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Ode To Autumn", John Keatsa) This poem is an excellent portrayal of a term dismissed as being either "too cold" or "too windy" to be classed as a special term
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"Ode To Autumn", John Keats
This poem is an excellent portrayal of a term dismissed as being either "too cold" or "too windy" to be classed as a special term, as other poets would, and have, written about the ever-optimistic spring, whereas John Keats has here conveyed Autumn naturally and as beautifully as he sees it.
The first stanza is a very descriptive piece, leaving the reader to wonder whether the poet is addressing the time of the year, or merely writing about it, i.e. there is no verb present to show who is doing what, just a varied collection of semantically similar adjectives, e.g. "mature" "ripe" "mellow". These all share the connotation of lateness, or ageing of an object, and these are a reflection of the title of the ode, as it is a term for the year later on in its cycle, and it is aged and is effective because of that.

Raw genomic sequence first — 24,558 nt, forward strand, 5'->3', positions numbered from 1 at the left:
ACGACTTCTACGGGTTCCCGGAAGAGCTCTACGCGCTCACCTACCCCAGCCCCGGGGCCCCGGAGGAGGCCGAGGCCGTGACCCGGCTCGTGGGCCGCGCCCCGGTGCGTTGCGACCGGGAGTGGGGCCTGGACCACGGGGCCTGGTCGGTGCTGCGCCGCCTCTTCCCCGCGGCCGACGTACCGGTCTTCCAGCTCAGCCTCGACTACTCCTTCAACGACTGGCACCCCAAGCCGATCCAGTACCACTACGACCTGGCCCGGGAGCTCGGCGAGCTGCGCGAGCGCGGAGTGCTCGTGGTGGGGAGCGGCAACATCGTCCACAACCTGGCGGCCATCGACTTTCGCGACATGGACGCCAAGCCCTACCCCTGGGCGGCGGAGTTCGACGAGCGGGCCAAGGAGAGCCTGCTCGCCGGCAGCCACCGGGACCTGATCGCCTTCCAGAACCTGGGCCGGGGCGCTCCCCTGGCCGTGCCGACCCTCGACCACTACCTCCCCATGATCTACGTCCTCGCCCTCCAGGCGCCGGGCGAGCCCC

The second stanza directly addresses the autumn, and uses pronouns such as "thee" and "thy". These suggest a respect present between the poet and the Term, with a familiar feeling creeping in as he says "Thee sitting
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